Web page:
Climate Change: The Great and Silly Debate
Climate change is a primary factor in the history and development of human civilization. It caused the earliest migrations out of Africa. It led to the transition from hunter-gather to agricultural society. It gave rise to the development of cities and to the state. It ended many civilizations and allowed others to rise.
Arguments about climate change are what my friend Perry Fisher called the “great and silly debate.” It is great because climate change is serious and affects all of Earth’s inhabitants. It is silly because it doesn’t matter what we think about it. The effect of the debate is to make one side or the other feel better or worse about what is happening whether we like it or not. To say that climate is always changing, that temperatures have been higher during previous periods of Earth history, or that deviations from the warming trend invalidate its truth, ignore geological context and miss the point.
Climate is among the most complex of earth’s natural systems. It is absurd and presumptuous to think that its complexity may be reduced to a few simple debate resolutions which can be judged with a winner and loser declared.
The emphasis on carbon dioxide (CO2) and other gases is both relevant and unfortunate. Emissions are properly the focus for the latest episode of planetary warming and were a factor in historical climate change. At the same time, a preoccupation with CO2 obscures the importance of other factors including solar irradiation, earth’s planetary fluctuations, volcanic activity, and secular variations in ocean temperatures and currents.
Many on both sides of the climate debate believe that the science is settled. Science is not about settling debates among silly humans. Science is not even about solving problems. Engineers solve problems after scientists help them understand the problem.
Science is about describing the present state of things. Scientists attempt to explain what is observed based on its key components, patterns and trends. That explanation is called a hypothesis and there is rarely only one hypothesis for any investigation. Each must be tested and modified until one emerges as a paradigm.
The current climate paradigm is that climate is changing and that the outcome of this change will have important implications for humans and other species. Few dispute this. The great and silly debate is about whether or not human activity is to blame and what if anything humans should to manage the change.
I am not going to write about who is to blame or what should be done. Instead, I hope to provide a geological framework.
Climate and The Agricultural Revolution
Human migrations out of Africa probably occurred in response to climate change caused by Earth’s orbital variations or Milankovich cycles. Waves of hunter-gatherers spread north- and eastward in roughly 20,000 year cycles that began about 106,000 years ago and ended about 15,000 years ago. Migration of pastoral farmers came later.
The agricultural revolution had nothing to do with technology. It was a climate-change revolution. The agricultural revolution took place when climate stabilized and warmed 12,000 years ago (Figure 1).
Humans understood the connection between plants and the seeds from which they grow at least a million years before the agricultural revolution. For most of the Pleistocene temperature changes of up to 8°C over periods of one or two centuries were common making agriculture impossible. Farming was established as early as 37,000 when climate temporarily warmed. It was abandoned after about 2,000 years when colder temperatures returned.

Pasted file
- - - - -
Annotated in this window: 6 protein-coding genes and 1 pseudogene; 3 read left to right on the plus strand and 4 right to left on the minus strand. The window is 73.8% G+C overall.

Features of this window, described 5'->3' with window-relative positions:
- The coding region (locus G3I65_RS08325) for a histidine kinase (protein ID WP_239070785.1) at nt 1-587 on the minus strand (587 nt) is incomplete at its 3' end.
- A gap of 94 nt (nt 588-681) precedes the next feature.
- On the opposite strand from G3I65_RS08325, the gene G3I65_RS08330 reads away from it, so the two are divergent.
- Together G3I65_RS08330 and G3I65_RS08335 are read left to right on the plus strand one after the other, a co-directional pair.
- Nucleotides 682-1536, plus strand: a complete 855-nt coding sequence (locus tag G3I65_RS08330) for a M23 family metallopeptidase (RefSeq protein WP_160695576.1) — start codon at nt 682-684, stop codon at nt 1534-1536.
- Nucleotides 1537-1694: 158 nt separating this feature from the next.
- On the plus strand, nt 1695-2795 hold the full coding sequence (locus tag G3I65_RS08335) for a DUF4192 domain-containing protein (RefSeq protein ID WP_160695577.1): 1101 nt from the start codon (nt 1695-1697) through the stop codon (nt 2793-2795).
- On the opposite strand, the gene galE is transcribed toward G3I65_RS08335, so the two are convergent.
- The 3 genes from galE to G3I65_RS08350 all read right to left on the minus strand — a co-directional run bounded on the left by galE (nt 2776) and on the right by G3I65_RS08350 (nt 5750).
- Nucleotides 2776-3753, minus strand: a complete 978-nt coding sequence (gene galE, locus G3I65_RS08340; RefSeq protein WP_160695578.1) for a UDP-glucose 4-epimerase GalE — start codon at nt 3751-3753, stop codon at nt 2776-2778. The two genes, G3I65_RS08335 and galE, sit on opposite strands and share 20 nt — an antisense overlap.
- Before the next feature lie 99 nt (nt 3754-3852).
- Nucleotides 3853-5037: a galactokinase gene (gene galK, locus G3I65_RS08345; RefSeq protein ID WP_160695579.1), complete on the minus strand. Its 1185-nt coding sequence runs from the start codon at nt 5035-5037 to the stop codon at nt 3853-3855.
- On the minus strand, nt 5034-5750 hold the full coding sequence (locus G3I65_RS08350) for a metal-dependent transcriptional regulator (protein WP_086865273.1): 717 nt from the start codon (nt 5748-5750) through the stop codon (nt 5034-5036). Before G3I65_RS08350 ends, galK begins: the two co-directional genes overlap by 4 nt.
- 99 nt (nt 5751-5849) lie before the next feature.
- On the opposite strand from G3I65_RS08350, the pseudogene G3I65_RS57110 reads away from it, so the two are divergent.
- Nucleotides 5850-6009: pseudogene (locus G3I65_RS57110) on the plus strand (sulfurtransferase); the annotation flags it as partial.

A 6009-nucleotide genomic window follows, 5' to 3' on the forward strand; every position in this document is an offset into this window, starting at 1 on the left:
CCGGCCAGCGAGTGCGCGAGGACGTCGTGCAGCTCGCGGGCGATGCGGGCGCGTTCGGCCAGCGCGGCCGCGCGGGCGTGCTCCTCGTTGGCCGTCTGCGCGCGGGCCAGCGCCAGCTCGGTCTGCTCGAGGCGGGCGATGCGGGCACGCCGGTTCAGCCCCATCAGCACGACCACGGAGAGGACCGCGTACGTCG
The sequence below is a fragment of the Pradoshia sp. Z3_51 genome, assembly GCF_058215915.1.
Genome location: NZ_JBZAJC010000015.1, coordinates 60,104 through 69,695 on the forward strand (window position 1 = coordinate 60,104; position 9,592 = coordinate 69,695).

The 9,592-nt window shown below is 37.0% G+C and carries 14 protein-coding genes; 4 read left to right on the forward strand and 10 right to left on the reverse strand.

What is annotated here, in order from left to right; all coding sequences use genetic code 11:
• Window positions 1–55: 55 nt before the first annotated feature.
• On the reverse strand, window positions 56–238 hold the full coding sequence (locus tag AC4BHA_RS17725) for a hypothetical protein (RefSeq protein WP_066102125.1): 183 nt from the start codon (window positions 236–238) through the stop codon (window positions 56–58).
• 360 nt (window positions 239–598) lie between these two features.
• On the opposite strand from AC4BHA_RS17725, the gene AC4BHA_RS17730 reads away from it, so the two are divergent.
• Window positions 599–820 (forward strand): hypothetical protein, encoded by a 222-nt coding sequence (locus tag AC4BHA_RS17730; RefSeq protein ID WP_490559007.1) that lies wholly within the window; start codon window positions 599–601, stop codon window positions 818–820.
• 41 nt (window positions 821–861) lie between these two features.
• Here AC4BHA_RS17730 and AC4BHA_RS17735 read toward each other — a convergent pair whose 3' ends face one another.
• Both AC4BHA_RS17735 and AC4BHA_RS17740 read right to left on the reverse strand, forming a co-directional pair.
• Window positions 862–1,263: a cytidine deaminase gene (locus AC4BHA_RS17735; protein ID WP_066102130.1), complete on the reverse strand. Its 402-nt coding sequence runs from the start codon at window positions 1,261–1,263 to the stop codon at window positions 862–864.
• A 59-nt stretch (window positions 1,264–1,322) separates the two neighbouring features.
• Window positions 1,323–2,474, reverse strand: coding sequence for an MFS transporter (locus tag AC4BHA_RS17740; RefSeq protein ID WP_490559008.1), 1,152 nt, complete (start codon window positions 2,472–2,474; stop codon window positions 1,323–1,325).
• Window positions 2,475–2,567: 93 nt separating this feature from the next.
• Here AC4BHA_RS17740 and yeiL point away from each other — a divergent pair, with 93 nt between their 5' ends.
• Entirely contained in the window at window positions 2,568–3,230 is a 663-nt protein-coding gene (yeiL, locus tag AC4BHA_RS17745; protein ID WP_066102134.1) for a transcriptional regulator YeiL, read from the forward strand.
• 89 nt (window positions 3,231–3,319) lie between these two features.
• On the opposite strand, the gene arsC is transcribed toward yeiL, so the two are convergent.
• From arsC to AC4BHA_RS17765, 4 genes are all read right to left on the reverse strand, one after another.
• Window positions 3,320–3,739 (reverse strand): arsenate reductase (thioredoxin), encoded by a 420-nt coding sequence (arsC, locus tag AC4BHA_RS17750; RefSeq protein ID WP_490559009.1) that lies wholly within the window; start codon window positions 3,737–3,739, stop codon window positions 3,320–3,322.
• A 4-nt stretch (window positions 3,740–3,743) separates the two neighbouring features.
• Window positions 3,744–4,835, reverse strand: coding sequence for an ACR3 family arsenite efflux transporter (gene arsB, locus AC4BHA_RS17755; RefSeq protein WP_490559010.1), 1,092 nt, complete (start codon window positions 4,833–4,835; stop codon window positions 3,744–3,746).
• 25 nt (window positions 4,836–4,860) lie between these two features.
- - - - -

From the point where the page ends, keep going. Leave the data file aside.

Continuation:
About 5,000 years ago, the mid-Holocene environmental crisis brought widespread drought to north Africa. That resulted in new waves of migration into the Levant but this time many of the migrants were farmers. Agriculture soon spread into sparsely-populated Europe. A dramatic deforestation began there as land was cleared for farming. Forests were largely replaced by grassland and arable land by about 2,200 years before present. The transformation of forests into farmland across the Mediterranean resulted in the beginning of increasing CO2 levels that we see today.
Climatic Evolution of Earth
Temperatures were warmer, not colder, than today through most of geologic time. They key to that statement and to the great and silly debate is geologic time.
Climate change has evolved largely from the interplay between the sun and earth’s atmosphere. Incoming solar radiation has increased over earth’s history. Solar heating is modified as incoming energy is scattered or reflected back out of the atmosphere by clouds, particulates and earth’s surface.
CO2 levels were higher than pre-industrial values (278 parts per million) for most of the last 420 million years (Figure 2). In other words, the long-term decrease in CO2 largely compensated for the increase in solar output.
Figure 3 shows the same data on a logarithmic time scale to compare more recent earth history with its more distant geologic past. Among the various projections on the right-hand side of the figure, RCP8.5 represents the “do-nothing” or business-as-usual scenario. It indicates CO2 values by early in the next century that exceed levels from more than 99% of the last 420 million years. A return to unstable climate would make agriculture impossible again.
Regardless of the reliability of this projection or the ultimate causes for the rise of post-industrial CO2 levels, the message is clear.
What lies ahead during the lifetimes of our grandchildren will most probably not be comparable to anything since the development of multi-cellular life on Earth.
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